An aboriginal legend of the Ketagalan tribe claims that a witch once lived in the northern outskirts of Taipei in the foothills of a volcano. She made her home next to a pond whose piping-hot waters permeated the air with sulfurous fumes and swirling white smoke.
This area, which is situated right in the backyard of Taiwan’s northern capital city of Taipei is known today as Hell Valley or Geothermal Valley, is the hub of Beitou’s hot spring culture. Overlooked by traditional Japanese style inns and luxurious hotels and resorts, Hell Valley’s boiling pond, eerie smoke-filled air, and lush vegetation looks as if it comes straight out of a fairy tale. As every fairy tale is wont to do, there is a message within the scalding hot and extremely acidic waters of that sulfurous pond: Jumping in most certainly means death.
Often teeming with locals and visitors alike, Beitou owes its ever-growing popularity to a natural abundance of hot springs and a tourist infrastructure that includes five-star resorts, cheap public pools, fine restaurants, and traditional Japanese beer halls and tea gardens. Very few cities in the world can boast of a backyard full of world-class geothermal hot springs that have been shaped into a spa connoisseur’s idea of heaven.
Resorts such as the ritzy Spring City Resort are designed for hedonistic pleasure with activities to occupy guests every second of the day. Each room comes equipped with its own hot spring bath, while those who are searching for more of a communal bathing experience are sure to find something on the resort’s extensive grounds, which include warm sulfur hot springs, swimming pools, an extensive health club, fountains, cafes, and areas for children to play in.
Discerning travelers also revel in the opulent private hot spring rooms of Villa 32, Taiwan’s quintessential spa playground. Devoted to providing a top-notch spa experience through its many prestigious services, Villa 32 embraces nature through three types of hot springs, serene waterfalls, and rock gardens, and its guests are treated to lavishly decorated rooms with every kind of modern amenity you can think of.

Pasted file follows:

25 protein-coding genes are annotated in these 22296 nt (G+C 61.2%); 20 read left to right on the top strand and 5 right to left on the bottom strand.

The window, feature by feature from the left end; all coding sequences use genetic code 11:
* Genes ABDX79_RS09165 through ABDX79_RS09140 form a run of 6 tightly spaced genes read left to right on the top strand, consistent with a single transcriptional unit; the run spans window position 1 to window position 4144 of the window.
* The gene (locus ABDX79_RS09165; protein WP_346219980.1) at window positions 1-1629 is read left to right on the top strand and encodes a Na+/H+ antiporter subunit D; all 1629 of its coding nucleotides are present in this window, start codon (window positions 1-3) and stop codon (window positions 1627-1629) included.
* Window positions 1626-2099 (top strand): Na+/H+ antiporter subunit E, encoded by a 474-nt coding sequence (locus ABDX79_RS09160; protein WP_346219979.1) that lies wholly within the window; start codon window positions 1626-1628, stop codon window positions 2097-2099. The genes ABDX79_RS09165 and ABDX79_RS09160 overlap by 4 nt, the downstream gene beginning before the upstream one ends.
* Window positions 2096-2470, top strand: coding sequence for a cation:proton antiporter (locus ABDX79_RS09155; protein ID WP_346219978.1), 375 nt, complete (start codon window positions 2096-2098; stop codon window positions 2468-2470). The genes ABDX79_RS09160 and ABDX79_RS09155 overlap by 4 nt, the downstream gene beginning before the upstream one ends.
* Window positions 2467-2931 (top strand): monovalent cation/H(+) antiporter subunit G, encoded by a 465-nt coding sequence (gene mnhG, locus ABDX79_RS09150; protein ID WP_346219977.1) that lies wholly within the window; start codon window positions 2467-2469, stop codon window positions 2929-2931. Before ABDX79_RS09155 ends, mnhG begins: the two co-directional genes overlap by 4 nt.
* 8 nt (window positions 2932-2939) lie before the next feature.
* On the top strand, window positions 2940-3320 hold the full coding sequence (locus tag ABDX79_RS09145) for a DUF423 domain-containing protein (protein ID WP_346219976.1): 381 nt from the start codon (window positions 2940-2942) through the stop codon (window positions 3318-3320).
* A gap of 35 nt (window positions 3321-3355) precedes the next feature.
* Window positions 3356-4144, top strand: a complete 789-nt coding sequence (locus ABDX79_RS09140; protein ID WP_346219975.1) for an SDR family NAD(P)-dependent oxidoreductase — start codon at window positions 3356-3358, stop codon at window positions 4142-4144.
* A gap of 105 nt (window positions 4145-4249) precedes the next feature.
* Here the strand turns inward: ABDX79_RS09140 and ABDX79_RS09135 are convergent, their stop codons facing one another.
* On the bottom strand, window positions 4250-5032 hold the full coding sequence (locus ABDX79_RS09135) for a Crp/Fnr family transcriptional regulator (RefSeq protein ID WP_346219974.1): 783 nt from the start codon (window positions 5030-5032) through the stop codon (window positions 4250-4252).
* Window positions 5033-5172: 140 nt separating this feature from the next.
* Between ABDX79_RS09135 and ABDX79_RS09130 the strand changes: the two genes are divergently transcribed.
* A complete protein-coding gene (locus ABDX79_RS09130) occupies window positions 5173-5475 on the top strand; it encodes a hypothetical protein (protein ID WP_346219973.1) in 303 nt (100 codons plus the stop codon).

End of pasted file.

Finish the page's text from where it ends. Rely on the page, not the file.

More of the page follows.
Nominated by Conde Naste Traveller as one of the most popular new hotels in the world in 2006, and lauded in 2007 as one of the best new hotels in the world by Australian Gourmet Traveler, Villa 32 promises an unmitigated excursion into the land of luxury spas in Taiwan. The rate for a private hot springs suite starts at $180US for three hours.
With all of these blue-ribbon wonders, is there anything left for the frugal-minded? Budget travelers need look no further than the Public Hot Springs for a cheap outdoor bathing option in Beitou. Located within walking distance of Xinbeitou MRT station, the Public Hot Springs offer six piping hot pools filled with milky-white water. The waters top out around 60 degrees Celcius and for a mere US$1.25, a long, lazy day of soaking should be your top priority here.
Finally, if you’ve finished soaking and you’d like to absorb a little local history, don’t miss the opportunity to learn more about the history of Beitou’s spas and bathhouses in the Hot Springs Bathhouse Museum. The museum, which was built in 1913 during Japanese occupation, was once the original spa used by Japanese soldiers, including Japan’s kamikaze pilots of World War II.
Flickr Photo by Shenghung Lin
TRAVEL TIPS – Directions to Beitou Hot Spring Valley
- Take the MRT to Xinbeitou Station. From there, you can walk or get a free shuttle to any number of spring resorts in the area.
- Take the red line to Beitou MRT station. Then catch the shuttle bus or bus #25.
- # 6, 9, 216, 218, 223, 230, and 266 to Xinbeitou
Spring City Resort
No.18, You Ya Rd, Hsin Peitou, Taipei – TELEPHONE:  2897-2345,  2897-5555
- Rooms from US$225 and up
- Spring Suites from US$396
- Private hot springs US$20/person per hour
No 32, Zhongshan Rd, Hsin Peitou, Taipei – TELEPHONE:  6611-8888, fax:  6611-5000,
- Western-styled double from US$529
- Japanese-styled double from US$826
- Private hot spring rooms from US$60 to US$90 for 2 guests for 90 minutes